The Power of Factoring for the Construction Industry

The factoring of construction related receivables is certainly one of the more difficult niche areas of factoring from the transactional standpoint, but one our company that has become very well acquainted with.  Why you say?  Because the need for financing in this segment is so great that many industry brokers and commercial finance consultants can actually focus 100% of their marketing efforts on construction factoring for general contractors and sub-contractors alike.  While many factors and lenders shy away from this industry, we have become experst in all aspects of this important niche area and welcome clients from all areas of construction and engineering.

Why is Construction So Difficult to Finance?

First, you need to know that construction factoring provides services to several different categories of prospective clients.  And when factors finance in this sector, one size does not fit all.  From a product knowledge standpoint, there is quite a bit for commercial finance consultants to learn.

In the construction sector, we will have three possible types of clients or prospect groups for financing .  They are:

  • SUB-CONTRACTORS: Those actually performing the work on a job site and being paid for that work by a General Contractor
  • GENERAL CONTRACTORS: Seeking to get advances on progress payments made to them by project owners or banks
  • SUPPLIERS: Businesses that supply materials to the job site.  This is everything from lumber and trusses to bulk hardware.

Of the three groups, sub-contractors tend to be our largest market for financing and the easiest to actually interact with.  The second most promising group will be suppliers.  The general contractors themselves are the smallest group and by far the most difficult to finance.

Factoring Sub-Contractors

The factoring of sub-contractor receivables is the most common in this niche.  Here, the invoices being factored are those payable by a general contractor to the sub-contractor for its work on the job.  What makes this area difficult?   Here are a few risks not typically associated with “plain vanilla” factoring.

  • RETAINAGE: Most sub-contractor invoice payments are subject to something called retainage.  Retainage (usually 10% of the invoice face amount) is a holdback the general contractor retains for (sometimes up to a year) to offset poor craftsmanship that may show up well after the sub-contractor has left the jobsite.  Because of retainage, all sub-contractor invoices factored are subject to having additional reserve held of 10%.  A normal 80% initial advance becomes a 70% or even 65% advance.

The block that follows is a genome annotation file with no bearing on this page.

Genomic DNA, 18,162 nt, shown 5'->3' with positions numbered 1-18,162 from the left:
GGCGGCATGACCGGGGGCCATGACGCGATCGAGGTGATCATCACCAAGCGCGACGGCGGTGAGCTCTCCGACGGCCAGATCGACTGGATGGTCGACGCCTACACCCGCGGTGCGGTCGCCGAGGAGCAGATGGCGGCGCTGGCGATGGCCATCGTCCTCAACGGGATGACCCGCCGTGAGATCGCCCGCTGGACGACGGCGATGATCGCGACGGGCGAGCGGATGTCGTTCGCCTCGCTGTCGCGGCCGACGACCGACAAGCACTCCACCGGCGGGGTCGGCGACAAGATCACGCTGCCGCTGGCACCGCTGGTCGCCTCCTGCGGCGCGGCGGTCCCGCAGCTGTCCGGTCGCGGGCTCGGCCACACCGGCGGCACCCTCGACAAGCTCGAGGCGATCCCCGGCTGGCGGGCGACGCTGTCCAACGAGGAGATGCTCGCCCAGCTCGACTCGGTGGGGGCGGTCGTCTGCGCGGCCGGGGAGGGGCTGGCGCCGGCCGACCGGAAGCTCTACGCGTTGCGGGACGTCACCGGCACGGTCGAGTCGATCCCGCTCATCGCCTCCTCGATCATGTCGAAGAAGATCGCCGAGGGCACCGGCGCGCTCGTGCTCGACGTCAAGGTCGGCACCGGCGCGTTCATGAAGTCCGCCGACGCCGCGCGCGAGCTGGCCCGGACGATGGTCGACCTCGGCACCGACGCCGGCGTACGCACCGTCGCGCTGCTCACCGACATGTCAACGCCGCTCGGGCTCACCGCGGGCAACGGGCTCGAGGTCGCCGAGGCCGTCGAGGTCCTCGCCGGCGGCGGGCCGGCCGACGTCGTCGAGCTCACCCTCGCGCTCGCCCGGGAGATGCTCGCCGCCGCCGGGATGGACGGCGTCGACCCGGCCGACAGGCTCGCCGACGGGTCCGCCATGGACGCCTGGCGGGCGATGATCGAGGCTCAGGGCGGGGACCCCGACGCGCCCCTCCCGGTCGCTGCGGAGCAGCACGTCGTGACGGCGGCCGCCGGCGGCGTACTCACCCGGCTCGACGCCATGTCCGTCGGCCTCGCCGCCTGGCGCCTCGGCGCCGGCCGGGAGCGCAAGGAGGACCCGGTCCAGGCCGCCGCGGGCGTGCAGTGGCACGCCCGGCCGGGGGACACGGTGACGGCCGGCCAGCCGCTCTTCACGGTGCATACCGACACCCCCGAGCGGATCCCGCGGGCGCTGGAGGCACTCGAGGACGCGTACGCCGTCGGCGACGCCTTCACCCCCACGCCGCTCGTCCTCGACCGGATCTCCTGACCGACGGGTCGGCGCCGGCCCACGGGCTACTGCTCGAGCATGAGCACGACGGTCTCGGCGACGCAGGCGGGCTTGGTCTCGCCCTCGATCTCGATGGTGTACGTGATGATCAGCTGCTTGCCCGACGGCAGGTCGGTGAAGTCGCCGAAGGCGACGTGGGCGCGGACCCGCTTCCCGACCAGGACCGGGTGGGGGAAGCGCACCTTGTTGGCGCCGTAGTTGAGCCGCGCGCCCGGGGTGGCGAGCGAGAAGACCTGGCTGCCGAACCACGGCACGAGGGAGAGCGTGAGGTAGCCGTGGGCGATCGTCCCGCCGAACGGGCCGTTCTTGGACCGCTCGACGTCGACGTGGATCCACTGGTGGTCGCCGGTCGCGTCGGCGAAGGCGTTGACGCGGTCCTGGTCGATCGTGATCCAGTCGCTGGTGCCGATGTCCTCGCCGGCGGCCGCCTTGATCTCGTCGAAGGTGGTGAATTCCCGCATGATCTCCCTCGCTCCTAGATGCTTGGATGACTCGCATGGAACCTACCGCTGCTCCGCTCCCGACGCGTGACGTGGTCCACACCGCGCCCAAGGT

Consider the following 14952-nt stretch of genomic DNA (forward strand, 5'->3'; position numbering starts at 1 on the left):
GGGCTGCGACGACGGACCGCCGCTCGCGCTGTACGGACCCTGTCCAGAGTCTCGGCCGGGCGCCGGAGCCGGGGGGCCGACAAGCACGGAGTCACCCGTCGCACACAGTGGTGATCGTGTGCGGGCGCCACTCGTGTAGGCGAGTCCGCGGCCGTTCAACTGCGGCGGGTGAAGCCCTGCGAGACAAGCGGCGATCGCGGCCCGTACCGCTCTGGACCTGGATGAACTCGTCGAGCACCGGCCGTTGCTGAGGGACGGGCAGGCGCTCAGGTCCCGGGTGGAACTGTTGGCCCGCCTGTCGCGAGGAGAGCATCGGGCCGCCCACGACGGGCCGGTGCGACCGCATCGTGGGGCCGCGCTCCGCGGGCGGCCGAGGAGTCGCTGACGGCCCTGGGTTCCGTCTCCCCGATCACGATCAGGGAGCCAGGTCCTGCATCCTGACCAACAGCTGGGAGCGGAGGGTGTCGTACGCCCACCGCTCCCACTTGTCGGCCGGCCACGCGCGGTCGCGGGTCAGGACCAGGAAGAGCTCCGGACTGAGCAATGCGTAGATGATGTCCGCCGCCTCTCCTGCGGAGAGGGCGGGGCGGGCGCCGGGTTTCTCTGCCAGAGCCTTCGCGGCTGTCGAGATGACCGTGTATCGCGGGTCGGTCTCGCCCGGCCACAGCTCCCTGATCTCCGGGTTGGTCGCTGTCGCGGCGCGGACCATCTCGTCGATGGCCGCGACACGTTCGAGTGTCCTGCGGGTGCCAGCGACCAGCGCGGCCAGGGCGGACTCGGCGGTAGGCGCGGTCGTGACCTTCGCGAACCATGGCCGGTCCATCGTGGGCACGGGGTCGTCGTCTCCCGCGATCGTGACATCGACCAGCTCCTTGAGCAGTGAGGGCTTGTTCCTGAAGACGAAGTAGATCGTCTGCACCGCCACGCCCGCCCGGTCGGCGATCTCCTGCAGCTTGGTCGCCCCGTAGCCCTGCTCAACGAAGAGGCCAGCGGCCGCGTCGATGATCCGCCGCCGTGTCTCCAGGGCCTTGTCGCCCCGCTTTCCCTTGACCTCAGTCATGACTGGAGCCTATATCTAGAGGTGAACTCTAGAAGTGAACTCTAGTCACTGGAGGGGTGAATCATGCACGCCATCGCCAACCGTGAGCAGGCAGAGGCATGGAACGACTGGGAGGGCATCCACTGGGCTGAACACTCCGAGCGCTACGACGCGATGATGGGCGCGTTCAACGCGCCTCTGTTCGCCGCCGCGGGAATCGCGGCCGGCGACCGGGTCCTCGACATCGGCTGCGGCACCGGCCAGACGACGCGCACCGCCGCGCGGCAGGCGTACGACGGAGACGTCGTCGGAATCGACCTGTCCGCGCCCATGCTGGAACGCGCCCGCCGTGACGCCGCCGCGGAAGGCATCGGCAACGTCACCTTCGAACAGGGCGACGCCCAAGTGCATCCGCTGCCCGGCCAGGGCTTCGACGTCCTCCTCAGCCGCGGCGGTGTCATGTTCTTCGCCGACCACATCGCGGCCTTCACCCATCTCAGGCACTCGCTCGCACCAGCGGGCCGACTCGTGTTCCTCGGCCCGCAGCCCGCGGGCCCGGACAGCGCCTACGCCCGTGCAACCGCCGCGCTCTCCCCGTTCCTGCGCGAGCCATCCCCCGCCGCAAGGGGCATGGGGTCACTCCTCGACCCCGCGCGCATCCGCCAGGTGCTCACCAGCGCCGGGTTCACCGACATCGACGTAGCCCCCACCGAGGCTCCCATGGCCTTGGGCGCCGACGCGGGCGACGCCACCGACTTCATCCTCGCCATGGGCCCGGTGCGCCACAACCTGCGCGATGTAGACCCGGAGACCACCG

• SETOFFS: General contractors most often enjoy something called rights to setoff.  This means that an invoice payment for a current job performed may be reduced or “setoff” by a chargeback on a job performed months prior.
  • VERIFICATION: While the verification process is usually very straightforward in most everyday factoring transaction, it can be problematic in construction.  This is because the invoice verifier, in the normal chain of command in a construction deal, is the project manager who will typically be on the job site and difficult to access.
  • CONDITIONAL LIEN RELEASE: Prior to paying an invoice, the general contractor will require a conditional mechanic’s lien release which protects it from the sub-contractor filing a lien against the job after being paid.  This creates some additional paperwork for factors and it can also create a logistical problem since the general contractor will not pay without the release and the release must often be signed in person at the general contractor’s offices.

An Important Client Niche

As commercial finance consultants, becoming an expert in the niche area of construction receivables factoring has always been one of our priorities since inception and we recognize this industry represents a very robust opportunity in most markets.  Factoring is perfect for this industry.  It is famous for the slow payment of invoices from general contractors to sub-contractors, often due to causes such as inclement weather delaying overall construction on the job (and the “progress payments” from the banks financing the job) as well as simply paying subs slowly to conserve capital during the construction process.  In the construction trade, “paid-as-paid” is common and it means that the sub-contractor gets paid when the general gets paid it’s progress payment.  It is not uncommon for sub-contractors performing their services early in any given progress phase of a construction job to wait 60 days or longer for their invoice payment and especially if the weather doesn’t cooperate.

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